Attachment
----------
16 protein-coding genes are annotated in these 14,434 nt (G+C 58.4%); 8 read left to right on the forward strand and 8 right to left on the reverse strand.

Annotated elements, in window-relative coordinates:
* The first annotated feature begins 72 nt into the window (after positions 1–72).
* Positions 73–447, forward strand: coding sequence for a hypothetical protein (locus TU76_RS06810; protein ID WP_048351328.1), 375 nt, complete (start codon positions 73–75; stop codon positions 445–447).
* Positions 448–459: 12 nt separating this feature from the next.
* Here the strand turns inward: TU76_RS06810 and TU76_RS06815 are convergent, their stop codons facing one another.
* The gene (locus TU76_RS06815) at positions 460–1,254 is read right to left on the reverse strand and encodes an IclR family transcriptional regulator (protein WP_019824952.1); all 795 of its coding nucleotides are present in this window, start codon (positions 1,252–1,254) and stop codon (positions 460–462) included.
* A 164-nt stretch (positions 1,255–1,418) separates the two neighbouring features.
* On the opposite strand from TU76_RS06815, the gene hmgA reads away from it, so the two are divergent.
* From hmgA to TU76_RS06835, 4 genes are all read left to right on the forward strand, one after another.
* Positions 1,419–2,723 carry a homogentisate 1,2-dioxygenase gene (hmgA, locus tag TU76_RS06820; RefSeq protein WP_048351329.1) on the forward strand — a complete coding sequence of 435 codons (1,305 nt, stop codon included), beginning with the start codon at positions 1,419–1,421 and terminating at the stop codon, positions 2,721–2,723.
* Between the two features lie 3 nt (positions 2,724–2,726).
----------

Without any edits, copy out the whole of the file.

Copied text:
16 protein-coding genes are annotated in these 14,434 nt (G+C 58.4%); 8 read left to right on the forward strand and 8 right to left on the reverse strand.

Annotated elements, in window-relative coordinates:
* The first annotated feature begins 72 nt into the window (after positions 1–72).
* Positions 73–447, forward strand: coding sequence for a hypothetical protein (locus TU76_RS06810; protein ID WP_048351328.1), 375 nt, complete (start codon positions 73–75; stop codon positions 445–447).
* Positions 448–459: 12 nt separating this feature from the next.
* Here the strand turns inward: TU76_RS06810 and TU76_RS06815 are convergent, their stop codons facing one another.
* The gene (locus TU76_RS06815) at positions 460–1,254 is read right to left on the reverse strand and encodes an IclR family transcriptional regulator (protein WP_019824952.1); all 795 of its coding nucleotides are present in this window, start codon (positions 1,252–1,254) and stop codon (positions 460–462) included.
* A 164-nt stretch (positions 1,255–1,418) separates the two neighbouring features.
* On the opposite strand from TU76_RS06815, the gene hmgA reads away from it, so the two are divergent.
* From hmgA to TU76_RS06835, 4 genes are all read left to right on the forward strand, one after another.
* Positions 1,419–2,723 carry a homogentisate 1,2-dioxygenase gene (hmgA, locus tag TU76_RS06820; RefSeq protein WP_048351329.1) on the forward strand — a complete coding sequence of 435 codons (1,305 nt, stop codon included), beginning with the start codon at positions 1,419–1,421 and terminating at the stop codon, positions 2,721–2,723.
* Between the two features lie 3 nt (positions 2,724–2,726).